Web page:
With the end of the semester just around the corner I decided I would try and pair up with a second community partner in order to fulfill my required twenty-eight hours of service for this class. I decided to get in contact with La Linea. This is a pilot program at the University YMCA that is staffed by volunteers that provide phone information service in the form of basic translation and interpretation. I was particularly drawn to this group because I had worked with them as a sophomore when the program was initially taking off. After contacting Francisco Baires, the Community Programs Director, I was able to meet with him and another volunteer by the name of Carolina. During our meeting we discussed what La Linea had evolved into in my absence and what our own person abilities could bring to this program. Having explained to them my interest in speaking more with immigrant community members they then presented to me a new case they were involved with and asked if I was willing to help.
I of course was excited to be on board. After we discussed the details of the case, we decided we needed to visit the individual that was being detained at a facility after a traffic stop revealed he/she did not have the proper documentation. Suddenly everything became so much more real for me. I had been learning about such situations in class all semester long and now here I was about to step into someone’s reality. I must confess that I doubted my abilities to translate and to cope with this emotionally. Yet the next night I found myself in a car with Francisco and Carolina driving to visit our community member.
When we arrived at the facility I was unable to visit with Francisco and Carolina and so I was given the task of speaking with the secretary and explaining the detainee’s health situations and how the language barrier effecter his/her physical care. Needless to say it was definitely a struggle to explain to the secretary how necessary it was for us to translate health forms and for us to be in contact with our community member. On our way back home to Champaign Francisco, Carolina, and I brainstormed ideas for our next visit and what steps we needed to take in order to inform the community of what was occurring. Also, as one of the requirements for my service learning experiences is in fact to speak Spanish, Francisco assigned me the task of calling our community member’s spouse to inform him/her of an update. Even though I was nervous, Carolina and Francisco reminded me of key points for me to touch on during my phone call. In the end I was able to surprise myself with my ability to translate under such circumstances.
When we got back on campus I felt extremely energized. While I was upset that our community member had to cope with this situation, I felt blessed to be working with this group because I knew we would try to make sure he/she would be taken care of in the future. My energy for this case helped to further reinforce my interest in social justice.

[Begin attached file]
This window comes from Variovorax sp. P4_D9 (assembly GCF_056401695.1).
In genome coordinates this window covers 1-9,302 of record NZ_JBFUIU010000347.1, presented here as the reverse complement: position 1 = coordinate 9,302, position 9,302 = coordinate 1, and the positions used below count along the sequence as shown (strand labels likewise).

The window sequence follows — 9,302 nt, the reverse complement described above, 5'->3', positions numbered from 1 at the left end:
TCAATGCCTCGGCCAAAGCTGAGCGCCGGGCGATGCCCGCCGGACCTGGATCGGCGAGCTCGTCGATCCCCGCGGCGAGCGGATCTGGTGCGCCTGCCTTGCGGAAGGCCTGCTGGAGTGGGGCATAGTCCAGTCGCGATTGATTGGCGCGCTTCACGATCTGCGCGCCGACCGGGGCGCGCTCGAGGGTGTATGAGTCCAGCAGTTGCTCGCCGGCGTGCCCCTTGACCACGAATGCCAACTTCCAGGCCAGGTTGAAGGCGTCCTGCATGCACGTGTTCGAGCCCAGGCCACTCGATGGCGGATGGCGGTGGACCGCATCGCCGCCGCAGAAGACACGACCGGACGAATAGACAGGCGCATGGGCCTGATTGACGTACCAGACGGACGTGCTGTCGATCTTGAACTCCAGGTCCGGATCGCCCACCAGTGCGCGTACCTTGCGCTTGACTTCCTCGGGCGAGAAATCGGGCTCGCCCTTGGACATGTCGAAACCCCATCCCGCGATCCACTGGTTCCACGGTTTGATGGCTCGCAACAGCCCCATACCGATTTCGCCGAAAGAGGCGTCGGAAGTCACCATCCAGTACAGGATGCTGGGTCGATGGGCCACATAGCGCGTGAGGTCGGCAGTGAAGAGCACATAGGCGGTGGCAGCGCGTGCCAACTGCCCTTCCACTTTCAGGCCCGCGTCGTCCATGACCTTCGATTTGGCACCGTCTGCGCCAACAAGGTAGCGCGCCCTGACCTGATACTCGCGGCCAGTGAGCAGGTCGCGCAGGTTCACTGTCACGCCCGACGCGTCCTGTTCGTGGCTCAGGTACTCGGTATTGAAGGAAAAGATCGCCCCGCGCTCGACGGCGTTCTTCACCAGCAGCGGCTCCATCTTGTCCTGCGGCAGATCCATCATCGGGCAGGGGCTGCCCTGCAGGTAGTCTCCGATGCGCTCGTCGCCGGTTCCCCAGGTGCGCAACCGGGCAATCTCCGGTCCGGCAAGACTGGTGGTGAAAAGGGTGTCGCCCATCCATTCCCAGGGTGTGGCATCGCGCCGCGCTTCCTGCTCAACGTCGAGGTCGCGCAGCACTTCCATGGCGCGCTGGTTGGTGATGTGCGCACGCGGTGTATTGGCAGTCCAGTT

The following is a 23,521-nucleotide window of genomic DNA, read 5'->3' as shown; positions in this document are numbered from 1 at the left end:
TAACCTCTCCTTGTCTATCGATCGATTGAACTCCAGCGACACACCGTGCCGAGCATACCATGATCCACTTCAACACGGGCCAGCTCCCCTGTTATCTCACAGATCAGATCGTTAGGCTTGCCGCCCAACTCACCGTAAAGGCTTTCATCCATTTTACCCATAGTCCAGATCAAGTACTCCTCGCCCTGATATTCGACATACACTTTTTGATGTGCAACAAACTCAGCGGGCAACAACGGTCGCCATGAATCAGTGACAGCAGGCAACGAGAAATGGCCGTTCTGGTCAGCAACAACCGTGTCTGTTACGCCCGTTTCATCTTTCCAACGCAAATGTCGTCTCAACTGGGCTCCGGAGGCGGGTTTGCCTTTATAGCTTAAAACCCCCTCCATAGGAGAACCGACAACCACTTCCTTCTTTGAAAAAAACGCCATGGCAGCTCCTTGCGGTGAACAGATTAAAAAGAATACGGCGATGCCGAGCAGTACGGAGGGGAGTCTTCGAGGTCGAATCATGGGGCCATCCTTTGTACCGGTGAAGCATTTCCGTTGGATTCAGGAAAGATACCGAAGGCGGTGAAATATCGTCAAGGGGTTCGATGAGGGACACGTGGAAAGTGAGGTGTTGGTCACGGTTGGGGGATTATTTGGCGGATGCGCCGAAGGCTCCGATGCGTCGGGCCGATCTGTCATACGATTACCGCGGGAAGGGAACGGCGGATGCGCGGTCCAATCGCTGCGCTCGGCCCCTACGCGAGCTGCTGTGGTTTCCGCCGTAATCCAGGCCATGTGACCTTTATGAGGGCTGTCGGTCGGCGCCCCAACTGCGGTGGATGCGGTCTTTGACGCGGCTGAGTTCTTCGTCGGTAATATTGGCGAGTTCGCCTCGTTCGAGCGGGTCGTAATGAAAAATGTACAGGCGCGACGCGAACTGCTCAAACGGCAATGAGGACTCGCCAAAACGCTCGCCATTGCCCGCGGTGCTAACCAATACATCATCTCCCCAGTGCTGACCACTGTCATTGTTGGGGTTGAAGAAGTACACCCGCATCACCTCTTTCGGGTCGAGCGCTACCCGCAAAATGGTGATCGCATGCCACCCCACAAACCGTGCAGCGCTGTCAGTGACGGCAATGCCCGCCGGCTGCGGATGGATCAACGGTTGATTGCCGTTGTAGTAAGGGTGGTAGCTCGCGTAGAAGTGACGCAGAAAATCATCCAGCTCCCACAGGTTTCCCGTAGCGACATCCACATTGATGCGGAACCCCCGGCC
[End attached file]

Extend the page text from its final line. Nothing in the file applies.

We will visit our community member again the week following Thanksgiving Break.
Below I have included a number of facts about the U.S. Detention and Deportation System courtesy of http://www.detentionwatchnetwork.org/aboutdetention.
· Immigrants in detention include families, both undocumented and documented immigrants, many who have been in the US for years and are now facing exile, survivors of torture, asylum seekers and other vulnerable groups including pregnant women, children, and individuals who are seriously ill without proper medication or care.
· Being in violation of immigration laws is not a crime. It is a civil violation for which immigrants go through a process to see whether they have a right to stay in the United States. Immigrants detained during this process are in non-criminal custody. The Department of Homeland Security (DHS) is the agency responsible for detaining immigrants.
· The average cost of detaining an immigrant is approximately $122 per person/ per day. Alternatives to detention, which generally include a combination of reporting and electronic monitoring, are effective and significantly cheaper, with some programs costing as little as $12 per day. These alternatives to detention still yield an estimated 93% appearance rate before the immigration courts.
· Although DHS owns and operates its own detention centers, it also “buys” bed space from over 312 county and city prisons nationwide to hold the majority of those who are detained (over 67%). Immigrants detained in these local jails are mixed in with the local prison population who is serving time for crimes.
· About half of all immigrants held in detention have no criminal record at all. The rest may have committed some crime in their past, but they have already paid their debt to society. They are being detained for immigration purposes only.
· Torture survivors, victims of human trafficking, and other vulnerable groups can be detained for months or even years, further aggravating their isolation, depression, and other mental health problems associated with their past trauma.
· As a result of this surge in detention and deportation, immigrants are suffering poor conditions and abuse in detention facilities across the country and families are being separated often for life while the private prison industry and county jailers are reaping huge profits.